Following 2011 we all had hope. Matthew Stafford, quarterback for the Detroit Lions, was a 23-year-old hotshot coming off his third year breakout. Dynasty leaguer eyes were on him, with his 41 touchdowns only falling behind the legend Drew Brees, and MVP Aaron Rodgers. At the time, Dan Marino was the only player to do it at a younger age. To this day, only Patrick Mahomes has passed him. Stafford was a god, along with his trusted wide receiver companion Calvin Johnson.
As we waited for his eruption to grace us with massive fantasy outputs, analysts and enthusiasts couldn’t help but to bring up the comparisons to the greats who gave us massive fantasy seasons. The question being asked wasn’t if he will ascend, but rather, is he already there?
With some stats being relatively new at the time, we didn’t put enough weight on them and most got swept under the rug. There was one fatal stat for quarterbacks that we needed to pay far more attention to: adjusted yards per attempt (AY/A). It is more than just yards per attempt: it incorporates big gains, sacks, interceptions, touchdowns, and yards.
(PASSING YARDS – SACK YARDAGE + (20 × TOUCHDOWNS) – (45 × INTERCEPTIONS)) / (PASS ATTEMPTS + SACKS)
Stafford, even in this amazing season, couldn’t get over 8. The Lions front office loved to gift him receivers but completely neglected to address the offensive line woes. Lack of time in the pocket for this pocket passer led to sacks, quarterback hits, and interceptions. Hits led to injuries and pains that have plagued him throughout his entire career, forcing him to do what any person would naturally do: get rid of the ball. This has led to him hovering around a 7 in adjusted yards per attempt, which is subpar at best.
Playing with a fractured tailbone in 2018, Matt Stafford had one of his worst yards in AY/A. At 6.2, he struggled to finish as a top performer in almost every metric. The ones he did: fourth in intercept able passes, third in dangerous plays, and he led the league in dropped passes by receivers.
In the offseason leading up to 2019, Matt Stafford figured to be on his way out. Matt Patricia, head coach of the Lions, wanted to reshape his offense so he brought in former Seahawks offensive coordinator Darrell Bevells. Bevell oversaw Russell Wilson’s development since coming into the league. Under Bevell, Wilson’s accolades are noticed throughout the league even from an early age, achieving multiple awards, Pro Bowls, Super Bowls. A large part of Wilson’s success can be attributed to Bevell’s system, allowing him to obtain 7.8 AY/A throughout his career, a mark Stafford has only hit once.
With the addition of Bevell while owning the eighth overall pick, there was speculation the Lions wanted to get “Patricia’s guy” at quarterback. It made perfect sense for the timing. The Vikings were positioned to make a jump, the Packers hired head coach Matt LaFluer and signed some major free agents, and the Bears were coming off a 12-4 season in which they had seven Pro Bowlers. Everyone figured they could even still get a first round pick for Stafford from a team like the Dolphins. Patricia didn’t bite. He stuck with Stafford in this new offense and pushed all his chips to the table. To an extent, it worked. Prior to Stafford’s injury the Lions were 3-4-1 and the offense was humming, putting 23 or more points in all but one game. If the defense was better, the Lions would have been far more competitive.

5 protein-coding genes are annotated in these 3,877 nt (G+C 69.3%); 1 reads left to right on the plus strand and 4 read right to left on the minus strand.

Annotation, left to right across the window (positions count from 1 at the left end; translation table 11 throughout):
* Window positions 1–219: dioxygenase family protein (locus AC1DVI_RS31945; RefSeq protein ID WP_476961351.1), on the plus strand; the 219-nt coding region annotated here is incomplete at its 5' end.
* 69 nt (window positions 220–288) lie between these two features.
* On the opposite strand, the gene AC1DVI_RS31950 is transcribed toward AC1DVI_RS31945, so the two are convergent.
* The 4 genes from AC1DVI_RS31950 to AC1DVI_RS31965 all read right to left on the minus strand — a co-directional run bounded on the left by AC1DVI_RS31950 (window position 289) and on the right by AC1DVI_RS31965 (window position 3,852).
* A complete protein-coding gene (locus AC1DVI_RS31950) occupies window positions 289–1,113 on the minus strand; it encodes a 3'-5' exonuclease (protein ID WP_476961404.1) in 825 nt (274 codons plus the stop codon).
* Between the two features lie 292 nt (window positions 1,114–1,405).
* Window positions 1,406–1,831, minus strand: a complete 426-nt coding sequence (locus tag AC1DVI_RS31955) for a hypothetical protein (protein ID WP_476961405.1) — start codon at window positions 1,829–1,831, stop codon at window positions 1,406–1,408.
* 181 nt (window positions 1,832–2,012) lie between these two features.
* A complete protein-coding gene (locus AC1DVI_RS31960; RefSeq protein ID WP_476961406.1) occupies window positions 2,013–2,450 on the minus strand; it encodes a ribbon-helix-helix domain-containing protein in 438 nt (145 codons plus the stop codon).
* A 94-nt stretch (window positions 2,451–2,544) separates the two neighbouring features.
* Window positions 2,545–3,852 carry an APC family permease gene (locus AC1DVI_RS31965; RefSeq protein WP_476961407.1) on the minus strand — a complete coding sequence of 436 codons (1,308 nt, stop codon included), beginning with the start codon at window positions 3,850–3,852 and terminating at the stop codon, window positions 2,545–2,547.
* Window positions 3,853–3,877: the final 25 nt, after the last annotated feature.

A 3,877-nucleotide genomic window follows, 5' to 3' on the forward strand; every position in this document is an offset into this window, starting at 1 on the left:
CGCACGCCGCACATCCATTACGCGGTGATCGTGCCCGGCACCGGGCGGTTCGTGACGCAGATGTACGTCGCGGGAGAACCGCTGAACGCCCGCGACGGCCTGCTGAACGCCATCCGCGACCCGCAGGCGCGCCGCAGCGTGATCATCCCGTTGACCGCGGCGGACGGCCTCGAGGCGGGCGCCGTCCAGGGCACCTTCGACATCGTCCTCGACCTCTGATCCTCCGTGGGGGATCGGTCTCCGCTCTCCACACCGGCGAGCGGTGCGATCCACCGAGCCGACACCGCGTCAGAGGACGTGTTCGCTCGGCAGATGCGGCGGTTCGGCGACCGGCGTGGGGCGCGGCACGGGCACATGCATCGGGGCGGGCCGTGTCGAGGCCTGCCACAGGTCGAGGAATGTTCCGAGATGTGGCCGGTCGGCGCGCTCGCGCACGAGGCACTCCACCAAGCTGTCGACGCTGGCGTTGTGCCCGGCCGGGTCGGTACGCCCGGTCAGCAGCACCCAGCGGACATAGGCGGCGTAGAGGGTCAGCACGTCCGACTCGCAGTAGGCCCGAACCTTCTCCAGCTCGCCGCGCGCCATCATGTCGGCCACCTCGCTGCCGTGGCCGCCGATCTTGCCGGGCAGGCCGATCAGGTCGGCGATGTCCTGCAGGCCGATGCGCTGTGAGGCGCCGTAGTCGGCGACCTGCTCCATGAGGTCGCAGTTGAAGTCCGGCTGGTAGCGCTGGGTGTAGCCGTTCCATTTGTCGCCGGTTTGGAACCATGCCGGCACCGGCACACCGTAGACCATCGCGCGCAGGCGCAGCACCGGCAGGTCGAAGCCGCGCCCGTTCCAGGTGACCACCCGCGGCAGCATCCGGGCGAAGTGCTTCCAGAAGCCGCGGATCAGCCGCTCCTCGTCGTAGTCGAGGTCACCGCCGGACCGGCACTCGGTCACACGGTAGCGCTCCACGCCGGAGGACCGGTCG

Matt Stafford was crushing opposing fantasy teams, averaging the fourth most points per game at quarterback. He was second with 8.6 AY/A and led the league in adjusted yards per target - which eliminates throwaways - with 9.2, putting the year before of 6.2 to shame. During this time, Lions’ wide receiver Kenny Golladay was 10th in fantasy points per game while Marvin Jones Jr., was 14th. Lion’s running back Kerryon Johnson was an RB2, while barely sniffing a 70% snap share. Stafford’s 14 money throws, which PlayerProfiler.com classifies critical throws in clutch situations, ranked him third for money throws per game which is extremely helpful considering his supporting cast was ranked 22nd in the NFL.
In other words, Stafford was that offense. After Stafford went down, Golladay dropped four points per game, knocking him down from top 10 to back end WR2 while Jones Jr. only saw one game with over 50 receiving yards before getting injured. There was no offense without Stafford.
Now looking back just a few months ago, the whispers started again, “The Lions are going to draft a quarterback!”, “Matt Stafford is done!”, and for the second straight year Patricia pushed his chips to the middle of the table. Instead of chasing a quarterback in the draft, they acquired D’Andre Swift in the second round, arguably the best pass-blocking running back in this class. Along with Swift, Detroit drafted Ohio State guard Jonah Jackson in the third and Kentucky guard Logan Sternberg in the fourth. All of those picks and the addition of former Eagles offensive tackle Halapoulivaati Vaitai were focused on protecting Stafford. Throw in Wisconsin wide receiver Quintez Cephus and you have an offense set up to surpass Stafford’s efficiency from last year.
The current value of Stafford, Swift, Hockenson, Jones, and even Golladay is lacking tremendously. The chemistry showed in 2019 was far superior to anything we’ve seen since Calvin Johnson, so you had better believe I am buying shares of that offense every chance I get.